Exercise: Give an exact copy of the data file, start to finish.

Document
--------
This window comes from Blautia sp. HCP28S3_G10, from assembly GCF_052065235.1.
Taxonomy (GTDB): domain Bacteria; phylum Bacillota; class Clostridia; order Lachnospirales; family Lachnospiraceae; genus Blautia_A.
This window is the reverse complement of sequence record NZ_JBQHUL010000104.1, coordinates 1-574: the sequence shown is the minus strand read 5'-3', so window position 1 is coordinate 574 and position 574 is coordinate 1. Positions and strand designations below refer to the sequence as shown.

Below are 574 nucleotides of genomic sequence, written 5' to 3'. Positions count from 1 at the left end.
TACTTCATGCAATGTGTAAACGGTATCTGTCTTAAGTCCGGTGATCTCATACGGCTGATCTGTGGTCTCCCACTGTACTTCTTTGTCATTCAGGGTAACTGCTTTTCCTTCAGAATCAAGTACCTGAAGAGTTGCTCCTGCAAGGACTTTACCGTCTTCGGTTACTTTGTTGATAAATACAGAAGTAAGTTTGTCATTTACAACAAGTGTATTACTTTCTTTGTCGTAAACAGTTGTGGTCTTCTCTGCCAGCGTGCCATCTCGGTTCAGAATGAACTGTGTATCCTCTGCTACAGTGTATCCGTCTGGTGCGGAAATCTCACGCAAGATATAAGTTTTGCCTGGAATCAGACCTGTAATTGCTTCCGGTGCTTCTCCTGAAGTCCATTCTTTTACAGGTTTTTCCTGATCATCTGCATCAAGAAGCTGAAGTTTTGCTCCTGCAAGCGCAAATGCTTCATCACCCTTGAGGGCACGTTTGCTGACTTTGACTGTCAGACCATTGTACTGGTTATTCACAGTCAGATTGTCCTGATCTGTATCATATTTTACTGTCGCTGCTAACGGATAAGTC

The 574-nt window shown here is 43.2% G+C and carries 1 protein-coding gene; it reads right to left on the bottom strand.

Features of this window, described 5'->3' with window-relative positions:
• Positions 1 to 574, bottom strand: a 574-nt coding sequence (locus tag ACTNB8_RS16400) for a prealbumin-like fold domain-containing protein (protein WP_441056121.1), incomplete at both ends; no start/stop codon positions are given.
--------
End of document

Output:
This window comes from Blautia sp. HCP28S3_G10, from assembly GCF_052065235.1.
Taxonomy (GTDB): domain Bacteria; phylum Bacillota; class Clostridia; order Lachnospirales; family Lachnospiraceae; genus Blautia_A.
This window is the reverse complement of sequence record NZ_JBQHUL010000104.1, coordinates 1-574: the sequence shown is the minus strand read 5'-3', so window position 1 is coordinate 574 and position 574 is coordinate 1. Positions and strand designations below refer to the sequence as shown.

Below are 574 nucleotides of genomic sequence, written 5' to 3'. Positions count from 1 at the left end.
TACTTCATGCAATGTGTAAACGGTATCTGTCTTAAGTCCGGTGATCTCATACGGCTGATCTGTGGTCTCCCACTGTACTTCTTTGTCATTCAGGGTAACTGCTTTTCCTTCAGAATCAAGTACCTGAAGAGTTGCTCCTGCAAGGACTTTACCGTCTTCGGTTACTTTGTTGATAAATACAGAAGTAAGTTTGTCATTTACAACAAGTGTATTACTTTCTTTGTCGTAAACAGTTGTGGTCTTCTCTGCCAGCGTGCCATCTCGGTTCAGAATGAACTGTGTATCCTCTGCTACAGTGTATCCGTCTGGTGCGGAAATCTCACGCAAGATATAAGTTTTGCCTGGAATCAGACCTGTAATTGCTTCCGGTGCTTCTCCTGAAGTCCATTCTTTTACAGGTTTTTCCTGATCATCTGCATCAAGAAGCTGAAGTTTTGCTCCTGCAAGCGCAAATGCTTCATCACCCTTGAGGGCACGTTTGCTGACTTTGACTGTCAGACCATTGTACTGGTTATTCACAGTCAGATTGTCCTGATCTGTATCATATTTTACTGTCGCTGCTAACGGATAAGTC

The 574-nt window shown here is 43.2% G+C and carries 1 protein-coding gene; it reads right to left on the bottom strand.

Features of this window, described 5'->3' with window-relative positions:
• Positions 1 to 574, bottom strand: a 574-nt coding sequence (locus tag ACTNB8_RS16400) for a prealbumin-like fold domain-containing protein (protein WP_441056121.1), incomplete at both ends; no start/stop codon positions are given.